As part of the “Making Boulder’s Future Bright” effort, community members organized a trip to Philipsburg to talk with residents there about how their community has changed and what prompted that change. Philipsburg was chosen because it was viewed as having come back from being mining dependent to attracting an influx of tourists that lifted the local economy.

Old-fashioned lamp posts, lots of flowers and specialty shops attractive to tourists add to the charm of Philipsburg.
Jan Anderson/Boulder Monitor

With an aggressive advertising campaign, Philipsburg had revitalized many of its downtown buildings, brought in a summer theater program, a brewery, a candy shop, a sapphire shop, a barbecue and other businesses attractive to tourists.

Community leaders were also very aggressive about bragging about their community and getting others to do so, too. In 2002, when the revitalization was just getting underway, Philipsburg hosted a dinner for the Montana Newspaper Association, showing off what the town had to offer and predicting how great it was going to become.

In 2015, Philipsburg was honored by Sunset Magazine for reinventing itself after economic decline. The magazine said, “Like so many small towns, Philipsburg struggled in the 1970s and ‘80s, losing residents, businesses, and vital services. This once booming mining town seemed headed for the same fate as numerous nearby ghost towns. Instead, it turned around. Local business owners painted their exteriors in vibrant colors and planted flowers in abandoned planters, giving the historic main street an optimistic appearance. We salute the civic creativity and can-do spirit that make Philipsburg a fun place to visit and a model for reeling small towns everywhere.”

In October 2017, the Philipsburg Arts Fund was awarded a $12,500 grant from the Greater Montana Foundation to fund a 30-minute documentary called “Saving the Burg.” The documentary will highlight how the community revitalized its economy.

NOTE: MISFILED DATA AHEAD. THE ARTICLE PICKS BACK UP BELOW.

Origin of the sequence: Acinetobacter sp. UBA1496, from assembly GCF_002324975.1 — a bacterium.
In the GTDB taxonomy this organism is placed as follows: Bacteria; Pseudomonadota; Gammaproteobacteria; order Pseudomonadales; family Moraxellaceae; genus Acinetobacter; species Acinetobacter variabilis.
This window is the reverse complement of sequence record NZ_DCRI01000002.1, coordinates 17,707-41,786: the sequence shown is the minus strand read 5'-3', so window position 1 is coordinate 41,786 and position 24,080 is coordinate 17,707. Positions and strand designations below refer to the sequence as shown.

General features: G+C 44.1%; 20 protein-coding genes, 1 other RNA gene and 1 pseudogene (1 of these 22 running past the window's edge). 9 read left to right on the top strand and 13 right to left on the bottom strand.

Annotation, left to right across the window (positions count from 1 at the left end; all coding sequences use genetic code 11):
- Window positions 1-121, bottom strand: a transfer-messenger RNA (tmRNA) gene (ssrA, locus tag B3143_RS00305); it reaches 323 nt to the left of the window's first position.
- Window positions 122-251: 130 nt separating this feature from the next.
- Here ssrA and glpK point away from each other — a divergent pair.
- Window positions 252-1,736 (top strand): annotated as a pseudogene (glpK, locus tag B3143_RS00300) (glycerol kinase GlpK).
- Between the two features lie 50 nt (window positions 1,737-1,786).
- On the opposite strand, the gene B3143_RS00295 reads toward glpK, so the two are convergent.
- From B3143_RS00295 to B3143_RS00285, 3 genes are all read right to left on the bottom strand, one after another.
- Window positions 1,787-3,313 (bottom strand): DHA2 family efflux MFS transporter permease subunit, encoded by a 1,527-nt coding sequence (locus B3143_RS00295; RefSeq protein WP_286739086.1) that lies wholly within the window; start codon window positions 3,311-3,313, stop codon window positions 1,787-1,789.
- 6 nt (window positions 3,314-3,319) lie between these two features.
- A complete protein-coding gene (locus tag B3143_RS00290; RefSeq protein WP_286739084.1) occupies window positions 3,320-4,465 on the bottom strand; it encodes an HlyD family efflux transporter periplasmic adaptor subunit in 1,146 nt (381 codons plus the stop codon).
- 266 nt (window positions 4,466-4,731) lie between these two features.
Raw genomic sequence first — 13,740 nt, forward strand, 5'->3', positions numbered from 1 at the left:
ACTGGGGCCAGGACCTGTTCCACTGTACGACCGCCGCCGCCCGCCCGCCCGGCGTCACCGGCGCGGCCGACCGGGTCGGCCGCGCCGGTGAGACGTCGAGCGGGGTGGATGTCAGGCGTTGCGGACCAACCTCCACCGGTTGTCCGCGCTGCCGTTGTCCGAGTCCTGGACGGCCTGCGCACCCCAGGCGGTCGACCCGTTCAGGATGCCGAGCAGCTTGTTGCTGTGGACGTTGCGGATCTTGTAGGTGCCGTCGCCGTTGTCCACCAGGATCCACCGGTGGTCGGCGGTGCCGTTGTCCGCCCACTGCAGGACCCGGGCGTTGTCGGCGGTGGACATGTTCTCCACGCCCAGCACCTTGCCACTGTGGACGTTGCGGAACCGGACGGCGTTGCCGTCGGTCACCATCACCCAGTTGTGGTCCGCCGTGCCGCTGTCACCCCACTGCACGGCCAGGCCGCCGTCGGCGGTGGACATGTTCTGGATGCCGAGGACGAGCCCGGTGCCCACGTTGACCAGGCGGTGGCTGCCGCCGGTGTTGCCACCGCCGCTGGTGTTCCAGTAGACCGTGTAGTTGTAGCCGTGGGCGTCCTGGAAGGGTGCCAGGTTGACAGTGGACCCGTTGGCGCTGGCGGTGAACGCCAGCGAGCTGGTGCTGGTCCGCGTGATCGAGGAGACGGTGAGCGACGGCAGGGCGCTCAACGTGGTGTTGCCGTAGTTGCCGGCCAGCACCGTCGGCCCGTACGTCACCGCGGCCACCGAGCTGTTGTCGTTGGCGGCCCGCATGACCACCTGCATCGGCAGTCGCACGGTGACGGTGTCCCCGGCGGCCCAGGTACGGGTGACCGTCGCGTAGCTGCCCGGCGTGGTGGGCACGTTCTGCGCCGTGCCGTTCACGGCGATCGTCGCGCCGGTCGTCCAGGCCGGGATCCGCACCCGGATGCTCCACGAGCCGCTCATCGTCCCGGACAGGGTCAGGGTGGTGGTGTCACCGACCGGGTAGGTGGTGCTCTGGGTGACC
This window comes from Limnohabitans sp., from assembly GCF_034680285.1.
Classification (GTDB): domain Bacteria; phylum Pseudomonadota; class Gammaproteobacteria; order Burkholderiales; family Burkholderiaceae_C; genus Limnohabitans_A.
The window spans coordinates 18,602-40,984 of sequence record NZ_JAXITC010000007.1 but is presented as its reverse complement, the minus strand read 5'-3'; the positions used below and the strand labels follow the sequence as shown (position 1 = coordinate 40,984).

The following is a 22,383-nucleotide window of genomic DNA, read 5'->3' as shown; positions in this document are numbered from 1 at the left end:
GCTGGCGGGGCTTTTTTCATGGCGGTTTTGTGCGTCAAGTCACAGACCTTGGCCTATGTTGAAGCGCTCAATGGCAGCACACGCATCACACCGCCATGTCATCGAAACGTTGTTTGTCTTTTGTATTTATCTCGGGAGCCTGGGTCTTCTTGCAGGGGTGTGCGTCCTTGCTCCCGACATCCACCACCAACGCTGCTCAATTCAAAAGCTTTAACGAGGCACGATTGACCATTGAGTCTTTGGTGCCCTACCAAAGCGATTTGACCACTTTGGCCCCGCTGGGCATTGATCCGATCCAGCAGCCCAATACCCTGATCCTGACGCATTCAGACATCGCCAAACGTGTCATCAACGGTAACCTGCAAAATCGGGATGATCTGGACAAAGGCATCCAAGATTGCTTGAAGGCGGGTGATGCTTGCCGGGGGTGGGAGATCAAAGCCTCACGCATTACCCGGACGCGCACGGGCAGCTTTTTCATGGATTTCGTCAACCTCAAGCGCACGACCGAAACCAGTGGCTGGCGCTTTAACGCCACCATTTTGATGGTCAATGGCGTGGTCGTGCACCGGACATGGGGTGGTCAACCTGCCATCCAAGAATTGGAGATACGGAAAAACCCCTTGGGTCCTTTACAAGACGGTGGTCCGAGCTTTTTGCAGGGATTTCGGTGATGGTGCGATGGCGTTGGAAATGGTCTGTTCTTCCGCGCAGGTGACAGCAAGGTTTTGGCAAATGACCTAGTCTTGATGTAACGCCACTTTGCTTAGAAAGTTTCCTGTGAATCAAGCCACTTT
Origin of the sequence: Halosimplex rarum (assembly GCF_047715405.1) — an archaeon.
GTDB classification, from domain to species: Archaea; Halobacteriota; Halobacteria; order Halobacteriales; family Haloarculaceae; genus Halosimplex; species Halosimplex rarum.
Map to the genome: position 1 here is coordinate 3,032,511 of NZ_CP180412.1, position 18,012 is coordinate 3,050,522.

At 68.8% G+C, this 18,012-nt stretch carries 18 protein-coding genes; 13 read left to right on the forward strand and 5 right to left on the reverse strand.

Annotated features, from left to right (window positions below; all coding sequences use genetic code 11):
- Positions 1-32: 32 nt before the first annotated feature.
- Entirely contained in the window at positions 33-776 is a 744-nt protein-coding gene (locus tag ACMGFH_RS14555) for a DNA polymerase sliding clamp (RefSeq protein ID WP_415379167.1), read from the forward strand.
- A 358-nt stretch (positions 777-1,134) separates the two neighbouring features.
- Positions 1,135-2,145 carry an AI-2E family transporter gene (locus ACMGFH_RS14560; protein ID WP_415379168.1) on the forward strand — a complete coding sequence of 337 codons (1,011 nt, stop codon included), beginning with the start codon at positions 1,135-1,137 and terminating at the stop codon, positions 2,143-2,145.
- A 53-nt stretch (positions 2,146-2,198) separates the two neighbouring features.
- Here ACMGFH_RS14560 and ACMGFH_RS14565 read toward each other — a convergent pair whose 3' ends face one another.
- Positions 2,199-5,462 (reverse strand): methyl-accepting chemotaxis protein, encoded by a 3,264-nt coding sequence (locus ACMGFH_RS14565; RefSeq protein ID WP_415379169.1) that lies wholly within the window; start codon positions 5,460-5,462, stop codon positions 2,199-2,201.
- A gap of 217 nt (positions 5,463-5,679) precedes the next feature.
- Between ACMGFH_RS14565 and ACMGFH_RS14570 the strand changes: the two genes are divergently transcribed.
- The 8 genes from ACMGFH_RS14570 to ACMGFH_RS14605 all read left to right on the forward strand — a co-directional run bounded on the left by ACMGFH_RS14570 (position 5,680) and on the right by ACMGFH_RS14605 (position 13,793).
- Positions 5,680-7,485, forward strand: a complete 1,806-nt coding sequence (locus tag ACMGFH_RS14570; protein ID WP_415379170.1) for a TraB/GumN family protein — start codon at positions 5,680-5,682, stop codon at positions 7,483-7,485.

According to 2015 federal statistics compiled by Headwaters Economics, Philipsburg has about half the population of Boulder but more than twice as many individuals in retail trade. The percentage of Philipsburg’s population in retail and wholesale trade is more than five times the percentage in Boulder. Boulder’s percentage of population below the poverty level at 23.2 is more than twice that of Philipsburg’s at 11.7. The per capita income in Philipsburg in 2015 was $25,788, nearly $6000 more than Boulder’s per capita income of $18,845.

Those who made the trip to Philipsburg, among them Connie Grenz, returned with advice. “Boulder needs to know what is special about its particular area, its history and location, and tell the story of why people should come.” Failure to do that will allow naysayers to win, Grenz said.

The Sayrs building in Philipsburg gets some fresh paint on its lower level. The building is one of many in the community that helped it earned a “prettiest painted town” award.
Jan Anderson/Boulder Monitor

Other advice Grenz shared: find a banker with vision to support the effort; see the opportunities and be willing to take risks; advertise widely in all sorts of media; create a promotional website that works on a wide range of devices; take advantage of serendipity. Philipsburg entered a paint company contest that led to its declaration as a “prettiest painted town,” something that led to media coverage and became a bragging point in marketing the town; and know that enthusiasm can be contagious, but inertia is powerful.

While Boulder is really just at the beginning of the real work to rescue the town, one problem it appears to have overcome is “getting people off the couch.” According to the town’s Montana Main Street grant application, “over 21, 278 collective hours, or 10.2 years of volunteer investment, have moved Boulder” forward. “I think we are well positioned to do what we need to,” said Kirsch, a local business owner and county commissioner.